What got me noticing it first was an MP3 CD player I got about 15 years ago. When started, it would play, always, Track 1, then 2, then 4, then 8, etc. When this number grew larger than the number of MP3s in your playlist, it would wrap. I never tested it to see if, with a power of 2 number of tracks, it would wrap to the same song infinitely.

          That first song, by the way, was 54-40's "Nice To Love You", and I can't listen

    • by celest ( 100606 )

      He replied to this question on Twitter: https://twitter.com/videolan/s... [twitter.com]

      In short, he has no idea why NVidia is targeting the vlc.exe executable directly in their driver. At his suggestion, I've asked NVidia for an explanation on Twitter:

      https://twitter.com/mekki/stat... [twitter.com]

      Perhaps if enough people retweet it they'll actually give an answer. It just seems so ridiculous.

  • by godrik ( 1287354 ) on Friday August 26, 2016 @01:47PM (#52776163)

    Re:How do you keep VLC sustainable? On a related note, where is the closest VLC developer? How do I buy him/her a beer? Where do we send the pizza?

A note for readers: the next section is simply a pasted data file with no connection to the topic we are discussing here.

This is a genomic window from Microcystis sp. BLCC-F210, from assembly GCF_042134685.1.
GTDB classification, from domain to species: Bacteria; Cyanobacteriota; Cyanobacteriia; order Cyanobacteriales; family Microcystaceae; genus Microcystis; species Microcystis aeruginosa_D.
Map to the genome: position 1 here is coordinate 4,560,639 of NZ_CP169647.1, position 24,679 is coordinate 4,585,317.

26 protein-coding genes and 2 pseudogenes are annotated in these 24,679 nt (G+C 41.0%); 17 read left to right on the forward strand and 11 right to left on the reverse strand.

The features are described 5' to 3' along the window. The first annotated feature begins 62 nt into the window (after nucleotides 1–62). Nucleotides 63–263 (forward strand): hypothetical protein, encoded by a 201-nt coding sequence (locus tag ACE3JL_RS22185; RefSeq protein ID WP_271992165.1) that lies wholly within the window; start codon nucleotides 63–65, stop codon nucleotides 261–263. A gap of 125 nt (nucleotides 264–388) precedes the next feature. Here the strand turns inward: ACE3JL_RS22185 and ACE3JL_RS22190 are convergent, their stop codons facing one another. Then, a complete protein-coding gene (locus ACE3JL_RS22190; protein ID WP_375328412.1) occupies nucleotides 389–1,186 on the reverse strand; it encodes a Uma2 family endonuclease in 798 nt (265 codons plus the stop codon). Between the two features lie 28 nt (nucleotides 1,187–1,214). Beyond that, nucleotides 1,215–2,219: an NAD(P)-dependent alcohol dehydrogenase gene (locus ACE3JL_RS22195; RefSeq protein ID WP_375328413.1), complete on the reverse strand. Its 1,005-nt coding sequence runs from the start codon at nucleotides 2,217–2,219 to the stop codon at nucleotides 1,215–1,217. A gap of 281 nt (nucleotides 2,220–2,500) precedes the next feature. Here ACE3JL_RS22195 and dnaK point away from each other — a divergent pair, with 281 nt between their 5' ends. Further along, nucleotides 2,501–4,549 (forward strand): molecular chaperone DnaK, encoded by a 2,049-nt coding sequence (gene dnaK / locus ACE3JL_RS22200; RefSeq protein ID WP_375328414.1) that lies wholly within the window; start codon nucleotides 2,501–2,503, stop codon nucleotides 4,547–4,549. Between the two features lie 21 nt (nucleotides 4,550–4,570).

JBK: Where are you? I can travel the world for a good beer and pizza :D

    That was me. If you happen to be in Charlote, NC. Otherwise, I am in Paris, France or Grenoble, France from time to time. If you are anywhere near this when I am, diner's on me!

  • For all your hard work thank you very much. I know the visual UI is brought up a lot but I wanted to mention that keyboard shortcuts are just as important and for that I believe VLC is pretty good at. Really admirable that you still choose to not package crapware.
  • "What we had more often are offers to co-bundle crap at the time of the installation. And to be honest, the amounts they suggest are HUGE, and difficult to resist."

    Thanks! Must be hard. Your efforts are appreciated, FWIW.

  • by flargleblarg ( 685368 ) on Friday August 26, 2016 @05:40PM (#52777743)
    In an answer above, Kempf says: "I believe H.265 will achieve around 30% gain, in some cases, but I doubt it will bring that much more."

    This is so very, very wrong.

    I have transcoded literally terabytes of video as both H.264 and H.265, and H.265 consistently is about 2x smaller file size at the same quality as H.264 (even when the H.264 Advanced settings in HandBrake are maxed out). This is far, far better than a 30% gain.

    After using H.265, I will never go back to H.264; no regrets about adopting H.265 fully. It is an amazing codec.

No hardware designer should be allowed to produce any piece of hardware until three software guys have signed off for it. -- Andy Tanenbaum